Figure 7 (a) illustrates an example of a three- piece paper clip. In this case, the hand transfers the force to each of the lever arms, and the arms in turn transfers the force to each of the lever arms, and the arms in turn transfers the force to clip. This is represented in the force flow diagram Figure 7 (b).
Figure 7: Paper clip Example
The force flow diagram shown above shows the force flow through the product.
This diagram is used to analyse the assembly and determine which components can be combined, “R” is used in the diagram to illustrate a relation between two components. Then, the diagram is decomposed into sub-assemblies based of the “R’s”. If components are not violation the assembly, material or disassembly issues can then combined. The combination of parts that do not belong to the same sub-assemblies becomes more complicated. A renowned method to answer the three major question and to execute DFMA is using a “Functionality Chart”. This chart provides the sequence and logic for the designers to be able to determine if the component is a candidate for eliminating or for the possible combining with the other components of the assembly. The Functionality flowchart and its process sequence is shown in figure 8.
Figure 8: DFMA Functional Criteria Flowchart
With the usage of this chart, the essential and non-essential components can be identified,
And the design efficiency can be then calculated depending upon the DFMA methodology used which is an estimate of how good the design is when compared to the three major questions.
Feedback: Why introduce modularity (benefits)?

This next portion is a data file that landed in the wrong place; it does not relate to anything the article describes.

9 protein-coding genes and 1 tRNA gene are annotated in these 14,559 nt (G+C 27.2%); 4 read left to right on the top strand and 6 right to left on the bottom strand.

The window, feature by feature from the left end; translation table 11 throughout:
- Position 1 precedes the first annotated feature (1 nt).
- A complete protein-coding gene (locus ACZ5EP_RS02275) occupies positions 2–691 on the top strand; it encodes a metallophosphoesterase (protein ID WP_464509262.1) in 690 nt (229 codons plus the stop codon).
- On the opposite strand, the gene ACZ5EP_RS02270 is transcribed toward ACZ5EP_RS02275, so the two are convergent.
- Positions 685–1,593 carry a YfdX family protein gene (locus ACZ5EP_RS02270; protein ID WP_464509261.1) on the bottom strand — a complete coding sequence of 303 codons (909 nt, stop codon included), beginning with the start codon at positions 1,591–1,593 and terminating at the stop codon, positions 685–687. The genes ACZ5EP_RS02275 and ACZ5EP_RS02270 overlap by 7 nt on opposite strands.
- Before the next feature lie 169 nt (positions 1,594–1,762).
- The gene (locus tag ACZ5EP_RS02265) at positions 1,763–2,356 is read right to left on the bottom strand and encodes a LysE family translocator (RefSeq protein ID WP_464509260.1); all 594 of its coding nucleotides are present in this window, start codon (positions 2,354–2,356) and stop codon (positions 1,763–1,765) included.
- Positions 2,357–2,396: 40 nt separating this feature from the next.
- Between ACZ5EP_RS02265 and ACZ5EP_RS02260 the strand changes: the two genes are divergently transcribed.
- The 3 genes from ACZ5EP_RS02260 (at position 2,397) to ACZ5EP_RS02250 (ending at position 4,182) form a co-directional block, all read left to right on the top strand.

Make it a clear proposal.
Give clear examples phones (project ERA) , pc’s maybe cars decided between QFD and DFMA and go ahead with one of them being clear about the direction of research
Concentrate on flow and structure of the research
Use multiple references for these topics
Talk about things you could do and you couldn’t in the research
Summary Table at the end
Construct a better flow, creating relationship
7 References and Bibliography
Patrick J. Newcomb, Bert Bras, David W. Rosen. 1996 , Implications of Modularity on Products Design for the Life Cycle
Ulrich, K T and Eppinger, S D, 1995, Product Design and Development, McGraw-Hill, New York.
Ulrich, K. and K. Tung (1991), “Fundamentals of Product Modularity,” Proceedings of the 1991 ASME Design Technical Conferences – Conference on Design Manufacture/Integration, Miami, Florida.
Fotis Kitsios, D. of Production Engineering & Management, INNOREGIO: dissemination of innovation and knowledge management techniques, Technical University of Crete, January 2000
Ali K. Kamrani, Ph.D., Sa’ed M, Salhieh, Ph.D., Product Design For modularity Second Edition
CTI Reviews, 2016, DeGarmos Materials and Processes in Engineering
Raghu Garud, Arun Kumaraswamy and Rchard N. Langlois, 2009, “Managing in the Modular Age: Architectures, Networks, and Organisations”, Interfirm Product Modularity. Pg 181
BALDWIN C.Y .- CLARK K.B., Design Rules. The Power of Modularity (Volume I), The MIT Press, Cambridge, 2000.